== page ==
As Operation Infinite Justice gets underway, the war drums are beating across the land and a battle will surely come, although we know neither when nor what particular form it will take. Only this much is certain: Though our government didn't bring on last week's terrorist attacks and everyone in Washington would certainly give plenty for them not to have occurred, war is a great friend of the state. In such troubled times, people look to the federal government for action and assurance. To get predictions about what we might expect to happen this time around, I checked in with economic historian Robert Higgs, whose book Crisis And Leviathan (1987) insightfully chronicled how national crises in the 20th century consistently helped grow the size and scope of our federal government. Higgs is a senior fellow in political economy at the Independent Institute and editor of the institute's quarterly journal, The Independent Review.

Robert Higgs: In a nutshell, it's that when a crisis of major significance occurs--something as large-scale and pervasive as the Great Depression or the World Wars--there's an overwhelming public demand for government to act. In the 20th century, every national emergency has seen federal government take unprecedented action to somehow allay the perceived threat to our security. These actions have taken a great many forms, but the common denominator is that they all entail the increased exercise of power by government over society and the economy. When the crisis ends, many of the emergency actions cease. But not all of them. Each emergency ratchets up the size and scope of the federal government. In some cases, agencies that had a very strict relation to the emergency transform to take on new missions.

REASON: What's an example of an agency that transformed itself?

Higgs: The War Finance Corporation in World War I was created to provide funds for various munitions enterprises. When the war ended, the War Finance Corporation turned to financing agricultural cooperatives and the export of agricultural products to Europe. It lived on until 1925. In 1932, it was revived to bail out railroads and other big companies that were going bankrupt during the Great Depression. During World War II, it was used for a multitude of new missions, including building new defense plants and stockpiling defense materials. When it was finally abolished in the 1950s because of scandals, it was immediately recreated in part as the Small Business Administration, which itself has taken on a variety of tasks over time.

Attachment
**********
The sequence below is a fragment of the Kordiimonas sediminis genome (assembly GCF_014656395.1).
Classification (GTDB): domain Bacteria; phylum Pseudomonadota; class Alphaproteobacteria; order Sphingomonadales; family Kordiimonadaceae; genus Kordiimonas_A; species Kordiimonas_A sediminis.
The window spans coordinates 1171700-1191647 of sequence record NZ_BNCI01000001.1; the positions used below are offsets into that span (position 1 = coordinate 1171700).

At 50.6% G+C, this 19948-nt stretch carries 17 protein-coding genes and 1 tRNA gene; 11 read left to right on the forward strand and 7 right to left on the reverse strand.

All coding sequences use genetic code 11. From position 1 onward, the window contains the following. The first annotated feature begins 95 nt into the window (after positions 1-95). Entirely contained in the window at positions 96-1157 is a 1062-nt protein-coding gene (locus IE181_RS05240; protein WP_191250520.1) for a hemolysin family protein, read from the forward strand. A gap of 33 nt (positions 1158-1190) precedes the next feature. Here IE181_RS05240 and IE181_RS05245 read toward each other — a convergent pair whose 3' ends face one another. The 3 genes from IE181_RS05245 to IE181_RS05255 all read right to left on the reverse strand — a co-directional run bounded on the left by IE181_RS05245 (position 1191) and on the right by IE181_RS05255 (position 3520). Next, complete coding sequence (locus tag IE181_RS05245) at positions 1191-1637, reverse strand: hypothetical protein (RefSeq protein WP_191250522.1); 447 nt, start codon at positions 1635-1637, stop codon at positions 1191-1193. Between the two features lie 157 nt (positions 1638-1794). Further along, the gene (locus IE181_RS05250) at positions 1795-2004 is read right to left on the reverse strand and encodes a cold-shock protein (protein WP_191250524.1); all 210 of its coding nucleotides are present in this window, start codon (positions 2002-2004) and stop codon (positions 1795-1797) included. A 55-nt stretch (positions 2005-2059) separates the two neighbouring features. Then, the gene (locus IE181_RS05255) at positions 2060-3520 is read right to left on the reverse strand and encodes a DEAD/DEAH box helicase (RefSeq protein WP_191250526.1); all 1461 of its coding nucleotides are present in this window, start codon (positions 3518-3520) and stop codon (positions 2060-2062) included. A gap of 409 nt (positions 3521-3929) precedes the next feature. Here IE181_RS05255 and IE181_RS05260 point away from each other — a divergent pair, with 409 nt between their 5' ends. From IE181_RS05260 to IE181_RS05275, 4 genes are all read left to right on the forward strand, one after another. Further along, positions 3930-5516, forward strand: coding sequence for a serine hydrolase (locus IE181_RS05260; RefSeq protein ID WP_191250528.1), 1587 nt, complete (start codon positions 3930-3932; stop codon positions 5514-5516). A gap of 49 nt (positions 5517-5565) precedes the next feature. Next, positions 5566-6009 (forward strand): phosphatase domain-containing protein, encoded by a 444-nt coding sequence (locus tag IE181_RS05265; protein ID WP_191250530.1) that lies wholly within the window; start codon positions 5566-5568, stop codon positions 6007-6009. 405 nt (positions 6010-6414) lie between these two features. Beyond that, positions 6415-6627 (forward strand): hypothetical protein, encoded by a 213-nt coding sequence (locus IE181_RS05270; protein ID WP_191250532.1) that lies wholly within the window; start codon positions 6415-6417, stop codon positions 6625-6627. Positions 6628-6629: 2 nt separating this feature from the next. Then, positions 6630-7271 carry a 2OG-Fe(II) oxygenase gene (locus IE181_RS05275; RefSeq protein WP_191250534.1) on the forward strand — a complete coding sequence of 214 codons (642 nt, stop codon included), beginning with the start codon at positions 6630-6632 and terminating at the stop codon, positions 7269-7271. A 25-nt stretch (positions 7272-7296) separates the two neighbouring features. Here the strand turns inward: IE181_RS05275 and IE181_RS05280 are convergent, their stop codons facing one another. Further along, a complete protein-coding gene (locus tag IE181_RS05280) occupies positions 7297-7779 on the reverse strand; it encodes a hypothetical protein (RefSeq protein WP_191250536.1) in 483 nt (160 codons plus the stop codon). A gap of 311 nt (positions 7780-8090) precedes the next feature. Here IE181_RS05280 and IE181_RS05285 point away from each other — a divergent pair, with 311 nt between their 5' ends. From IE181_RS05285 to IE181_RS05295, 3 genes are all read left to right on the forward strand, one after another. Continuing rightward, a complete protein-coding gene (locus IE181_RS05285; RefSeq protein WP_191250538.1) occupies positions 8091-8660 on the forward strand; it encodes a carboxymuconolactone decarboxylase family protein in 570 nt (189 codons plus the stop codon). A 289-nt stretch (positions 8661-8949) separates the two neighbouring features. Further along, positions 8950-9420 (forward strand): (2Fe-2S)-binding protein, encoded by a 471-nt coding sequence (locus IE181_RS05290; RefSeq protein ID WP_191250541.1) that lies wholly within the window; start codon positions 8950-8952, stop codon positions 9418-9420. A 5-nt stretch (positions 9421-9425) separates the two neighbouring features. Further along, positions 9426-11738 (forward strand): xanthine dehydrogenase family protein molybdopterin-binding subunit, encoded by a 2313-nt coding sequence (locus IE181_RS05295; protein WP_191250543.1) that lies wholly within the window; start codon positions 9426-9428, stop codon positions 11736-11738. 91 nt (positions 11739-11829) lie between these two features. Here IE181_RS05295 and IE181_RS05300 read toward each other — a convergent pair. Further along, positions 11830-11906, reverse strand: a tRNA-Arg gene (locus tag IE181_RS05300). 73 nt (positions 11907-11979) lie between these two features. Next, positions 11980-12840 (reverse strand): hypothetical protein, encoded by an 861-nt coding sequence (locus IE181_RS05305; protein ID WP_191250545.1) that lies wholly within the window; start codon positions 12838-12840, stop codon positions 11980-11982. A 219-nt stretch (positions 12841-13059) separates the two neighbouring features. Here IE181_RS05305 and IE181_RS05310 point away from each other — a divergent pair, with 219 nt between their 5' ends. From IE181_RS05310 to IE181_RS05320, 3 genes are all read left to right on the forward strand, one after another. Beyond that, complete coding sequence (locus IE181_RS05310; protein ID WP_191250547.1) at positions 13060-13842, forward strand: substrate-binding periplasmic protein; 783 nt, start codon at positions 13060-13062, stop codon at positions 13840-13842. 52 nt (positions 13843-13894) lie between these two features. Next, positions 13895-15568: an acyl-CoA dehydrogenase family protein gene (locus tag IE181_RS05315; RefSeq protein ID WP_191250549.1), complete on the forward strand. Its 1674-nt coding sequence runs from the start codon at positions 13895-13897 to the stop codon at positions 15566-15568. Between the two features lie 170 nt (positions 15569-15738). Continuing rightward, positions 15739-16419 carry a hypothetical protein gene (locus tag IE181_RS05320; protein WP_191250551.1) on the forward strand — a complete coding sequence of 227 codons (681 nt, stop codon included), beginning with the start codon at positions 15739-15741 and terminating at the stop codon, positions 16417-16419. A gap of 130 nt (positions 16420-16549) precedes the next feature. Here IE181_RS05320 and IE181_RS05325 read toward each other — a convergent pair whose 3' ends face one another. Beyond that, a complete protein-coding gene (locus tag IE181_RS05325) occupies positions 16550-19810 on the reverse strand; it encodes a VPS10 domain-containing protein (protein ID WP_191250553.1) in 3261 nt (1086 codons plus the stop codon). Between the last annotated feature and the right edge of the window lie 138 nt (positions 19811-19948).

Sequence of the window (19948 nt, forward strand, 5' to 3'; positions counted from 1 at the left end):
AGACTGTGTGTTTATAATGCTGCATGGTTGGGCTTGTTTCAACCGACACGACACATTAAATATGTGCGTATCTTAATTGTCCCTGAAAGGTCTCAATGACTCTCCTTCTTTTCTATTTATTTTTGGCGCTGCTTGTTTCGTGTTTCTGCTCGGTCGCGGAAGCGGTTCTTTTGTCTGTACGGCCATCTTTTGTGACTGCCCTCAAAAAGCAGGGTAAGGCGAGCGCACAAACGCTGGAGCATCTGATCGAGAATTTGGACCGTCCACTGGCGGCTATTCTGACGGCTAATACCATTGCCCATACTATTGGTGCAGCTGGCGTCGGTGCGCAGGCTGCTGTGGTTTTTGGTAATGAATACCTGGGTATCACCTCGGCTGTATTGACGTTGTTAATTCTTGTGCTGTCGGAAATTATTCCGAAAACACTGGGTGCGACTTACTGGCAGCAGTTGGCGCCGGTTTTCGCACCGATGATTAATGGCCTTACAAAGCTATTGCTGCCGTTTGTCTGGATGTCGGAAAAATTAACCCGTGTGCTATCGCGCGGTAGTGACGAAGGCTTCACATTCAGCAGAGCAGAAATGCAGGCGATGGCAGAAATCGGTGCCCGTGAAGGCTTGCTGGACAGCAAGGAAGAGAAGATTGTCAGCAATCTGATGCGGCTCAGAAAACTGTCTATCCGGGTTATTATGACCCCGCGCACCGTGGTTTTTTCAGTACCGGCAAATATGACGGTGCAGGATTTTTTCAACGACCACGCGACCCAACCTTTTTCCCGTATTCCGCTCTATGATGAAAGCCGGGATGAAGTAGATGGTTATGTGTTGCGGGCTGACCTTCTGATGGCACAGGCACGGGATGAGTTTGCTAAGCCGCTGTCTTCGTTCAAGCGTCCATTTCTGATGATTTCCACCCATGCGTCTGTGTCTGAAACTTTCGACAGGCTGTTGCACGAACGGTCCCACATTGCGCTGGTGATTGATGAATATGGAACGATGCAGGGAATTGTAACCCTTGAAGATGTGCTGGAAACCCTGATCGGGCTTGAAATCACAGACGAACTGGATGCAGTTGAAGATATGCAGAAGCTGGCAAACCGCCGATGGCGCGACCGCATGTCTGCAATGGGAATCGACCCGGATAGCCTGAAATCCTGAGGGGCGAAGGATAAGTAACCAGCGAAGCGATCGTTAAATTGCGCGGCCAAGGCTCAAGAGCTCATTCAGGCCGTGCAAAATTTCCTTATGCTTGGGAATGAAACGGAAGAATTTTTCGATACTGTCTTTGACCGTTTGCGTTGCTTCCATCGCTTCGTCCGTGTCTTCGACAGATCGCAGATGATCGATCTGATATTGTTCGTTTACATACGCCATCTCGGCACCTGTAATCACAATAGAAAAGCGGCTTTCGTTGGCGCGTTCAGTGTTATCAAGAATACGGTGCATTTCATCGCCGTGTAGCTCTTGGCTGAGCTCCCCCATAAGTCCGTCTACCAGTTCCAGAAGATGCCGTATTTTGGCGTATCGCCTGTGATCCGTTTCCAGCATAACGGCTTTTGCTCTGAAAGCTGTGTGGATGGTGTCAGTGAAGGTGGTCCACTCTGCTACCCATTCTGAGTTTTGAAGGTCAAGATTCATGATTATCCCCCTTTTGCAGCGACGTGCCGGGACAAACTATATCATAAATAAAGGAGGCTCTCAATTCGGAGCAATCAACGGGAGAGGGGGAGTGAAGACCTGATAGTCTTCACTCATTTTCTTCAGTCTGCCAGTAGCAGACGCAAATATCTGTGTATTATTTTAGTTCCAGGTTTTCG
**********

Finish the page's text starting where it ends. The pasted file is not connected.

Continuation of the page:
REASON: Are the attacks on the World Trade Center and the Pentagon a large enough crisis to feed Leviathan?

Higgs: It's a big enough perceived emergency to cause the government to extend into areas it may not have moved into so quickly, particularly surveillance of ordinary citizens and ordinary locations where people might congregate for business or recreational purposes.

REASON: Is it appropriate for individuals to worry about government expanding at this time?

Higgs: It's extremely appropriate because historically, a large proportion of all government expansion has taken place as an emergency or crisis action. It's precisely under conditions such as those that exist at present that we ought to worry the most about the expansion of government.

REASON: What ought we to look for this time?

Higgs: We can expect thousands of reservists to be called to active duty and taken away from their ordinary jobs. We can expect the assignment of military forces to some unprecedented duties. It appears that some military units are going to be used for domestic police activities. It is clearly going to be the case that the FBI will become far more active in surveillance activities. The government will mount a variety of overseas actions requiring the armed forces, and perhaps a number of civilian employees, to attempt to kill, to disable, or to damage what are taken to be terrorist camps, facilities, or cadres. It is also fairly clear that the government is going to have to bail out the airline industry and maybe the insurance industry. When the government takes large-scale, unprecedented actions of this sort, unanticipated consequences always occur. Then the government has to expand even further to deal with those consequences.

REASON: Civil liberties always take a beating in war. Do the restrictions recede after wars are over?

Higgs: The civil liberties violations during the World Wars were, for the most part, abandoned after the wars, but not entirely. But they left institutional residues and changes in public attitudes and outlooks that could be exploited afterward. For example, it's pretty clear that World War I hysteria directed at the Germans was later directed at individuals caught up in the so-called Red Scare. People were already in a high state of excitement about "un-Americanism." That was instrumental in the ability of the government to persecute, deport, and otherwise harm a number of foreigners who were in the country at that time. The FBI expanded during World War II. After the war, FBI activities were often directed at dissident political factions, especially in the 1960s. Wars have increased state power both directly and indirectly. I've been talking about fairly direct ways in which the government changed opinions and institutions to enable it to do new things after a crisis ended. But a very important way in which both World Wars enlarged the power of government was through the effect on government budgets. We can see that same effect operating now. Governments at war spend much more money than they otherwise would. In doing so, normal constraints on government spending are broken--particularly people's attitudes about the importance of balancing the budget or belief that no more than x dollars ought to be spent for a certain purpose. Both World Wars caused the size of government relative to Gross Domestic Product to take a jump up and there was never retrenchment to the relative levels before the wars. We see something similar in the current episode. Until recently, there was a great deal of political struggle over not spending the supposed Social Security surplus. As soon as the crisis burst forth, that concern evaporated. Congress gave the president twice as much money as he asked for when he went in for an emergency appropriation. That is pretty much in character with past crises. Fiscal constraints break down very quickly in the face of perceived emergency conditions.